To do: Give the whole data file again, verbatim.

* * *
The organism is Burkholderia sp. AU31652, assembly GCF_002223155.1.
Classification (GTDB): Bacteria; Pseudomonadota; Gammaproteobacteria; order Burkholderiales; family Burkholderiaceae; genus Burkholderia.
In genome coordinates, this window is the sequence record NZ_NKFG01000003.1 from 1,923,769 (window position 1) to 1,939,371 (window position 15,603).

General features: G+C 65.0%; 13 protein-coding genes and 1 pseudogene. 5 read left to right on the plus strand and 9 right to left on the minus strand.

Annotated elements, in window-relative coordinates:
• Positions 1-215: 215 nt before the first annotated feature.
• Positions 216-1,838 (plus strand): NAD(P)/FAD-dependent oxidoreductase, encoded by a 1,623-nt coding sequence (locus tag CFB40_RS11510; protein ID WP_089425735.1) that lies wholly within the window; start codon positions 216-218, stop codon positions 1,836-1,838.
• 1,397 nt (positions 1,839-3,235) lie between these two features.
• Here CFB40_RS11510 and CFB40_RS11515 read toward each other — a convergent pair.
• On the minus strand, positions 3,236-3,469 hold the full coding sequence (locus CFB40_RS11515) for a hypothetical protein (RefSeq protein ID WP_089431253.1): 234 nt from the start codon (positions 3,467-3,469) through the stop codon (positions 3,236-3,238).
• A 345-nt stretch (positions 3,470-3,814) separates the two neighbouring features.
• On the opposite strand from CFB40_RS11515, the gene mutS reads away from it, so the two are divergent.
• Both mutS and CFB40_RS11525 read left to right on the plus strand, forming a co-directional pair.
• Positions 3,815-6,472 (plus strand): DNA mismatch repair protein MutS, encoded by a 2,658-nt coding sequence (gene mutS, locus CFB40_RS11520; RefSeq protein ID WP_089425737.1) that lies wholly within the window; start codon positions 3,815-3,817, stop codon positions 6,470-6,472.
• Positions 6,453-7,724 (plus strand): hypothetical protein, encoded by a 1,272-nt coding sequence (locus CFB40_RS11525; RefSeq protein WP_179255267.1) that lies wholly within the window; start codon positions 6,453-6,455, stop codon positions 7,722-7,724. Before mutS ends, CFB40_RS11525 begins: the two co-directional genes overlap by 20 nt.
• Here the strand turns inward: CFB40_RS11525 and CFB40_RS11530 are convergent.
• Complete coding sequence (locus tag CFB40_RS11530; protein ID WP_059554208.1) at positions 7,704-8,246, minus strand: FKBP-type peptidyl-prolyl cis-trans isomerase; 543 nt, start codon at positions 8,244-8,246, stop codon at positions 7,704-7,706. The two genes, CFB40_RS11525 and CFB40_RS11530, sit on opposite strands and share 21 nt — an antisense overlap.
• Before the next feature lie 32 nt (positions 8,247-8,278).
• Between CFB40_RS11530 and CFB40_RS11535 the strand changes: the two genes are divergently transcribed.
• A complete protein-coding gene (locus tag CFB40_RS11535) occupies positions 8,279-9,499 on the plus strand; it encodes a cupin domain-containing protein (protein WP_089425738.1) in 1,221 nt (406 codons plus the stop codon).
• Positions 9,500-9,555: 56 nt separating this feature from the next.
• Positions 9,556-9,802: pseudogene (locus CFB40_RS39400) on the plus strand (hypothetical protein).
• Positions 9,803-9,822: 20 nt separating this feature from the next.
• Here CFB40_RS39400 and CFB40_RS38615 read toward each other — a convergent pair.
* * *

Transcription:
The organism is Burkholderia sp. AU31652, assembly GCF_002223155.1.
Classification (GTDB): Bacteria; Pseudomonadota; Gammaproteobacteria; order Burkholderiales; family Burkholderiaceae; genus Burkholderia.
In genome coordinates, this window is the sequence record NZ_NKFG01000003.1 from 1,923,769 (window position 1) to 1,939,371 (window position 15,603).

General features: G+C 65.0%; 13 protein-coding genes and 1 pseudogene. 5 read left to right on the plus strand and 9 right to left on the minus strand.

Annotated elements, in window-relative coordinates:
• Positions 1-215: 215 nt before the first annotated feature.
• Positions 216-1,838 (plus strand): NAD(P)/FAD-dependent oxidoreductase, encoded by a 1,623-nt coding sequence (locus tag CFB40_RS11510; protein ID WP_089425735.1) that lies wholly within the window; start codon positions 216-218, stop codon positions 1,836-1,838.
• 1,397 nt (positions 1,839-3,235) lie between these two features.
• Here CFB40_RS11510 and CFB40_RS11515 read toward each other — a convergent pair.
• On the minus strand, positions 3,236-3,469 hold the full coding sequence (locus CFB40_RS11515) for a hypothetical protein (RefSeq protein ID WP_089431253.1): 234 nt from the start codon (positions 3,467-3,469) through the stop codon (positions 3,236-3,238).
• A 345-nt stretch (positions 3,470-3,814) separates the two neighbouring features.
• On the opposite strand from CFB40_RS11515, the gene mutS reads away from it, so the two are divergent.
• Both mutS and CFB40_RS11525 read left to right on the plus strand, forming a co-directional pair.
• Positions 3,815-6,472 (plus strand): DNA mismatch repair protein MutS, encoded by a 2,658-nt coding sequence (gene mutS, locus CFB40_RS11520; RefSeq protein ID WP_089425737.1) that lies wholly within the window; start codon positions 3,815-3,817, stop codon positions 6,470-6,472.
• Positions 6,453-7,724 (plus strand): hypothetical protein, encoded by a 1,272-nt coding sequence (locus CFB40_RS11525; RefSeq protein WP_179255267.1) that lies wholly within the window; start codon positions 6,453-6,455, stop codon positions 7,722-7,724. Before mutS ends, CFB40_RS11525 begins: the two co-directional genes overlap by 20 nt.
• Here the strand turns inward: CFB40_RS11525 and CFB40_RS11530 are convergent.
• Complete coding sequence (locus tag CFB40_RS11530; protein ID WP_059554208.1) at positions 7,704-8,246, minus strand: FKBP-type peptidyl-prolyl cis-trans isomerase; 543 nt, start codon at positions 8,244-8,246, stop codon at positions 7,704-7,706. The two genes, CFB40_RS11525 and CFB40_RS11530, sit on opposite strands and share 21 nt — an antisense overlap.
• Before the next feature lie 32 nt (positions 8,247-8,278).
• Between CFB40_RS11530 and CFB40_RS11535 the strand changes: the two genes are divergently transcribed.
• A complete protein-coding gene (locus tag CFB40_RS11535) occupies positions 8,279-9,499 on the plus strand; it encodes a cupin domain-containing protein (protein WP_089425738.1) in 1,221 nt (406 codons plus the stop codon).
• Positions 9,500-9,555: 56 nt separating this feature from the next.
• Positions 9,556-9,802: pseudogene (locus CFB40_RS39400) on the plus strand (hypothetical protein).
• Positions 9,803-9,822: 20 nt separating this feature from the next.
• Here CFB40_RS39400 and CFB40_RS38615 read toward each other — a convergent pair.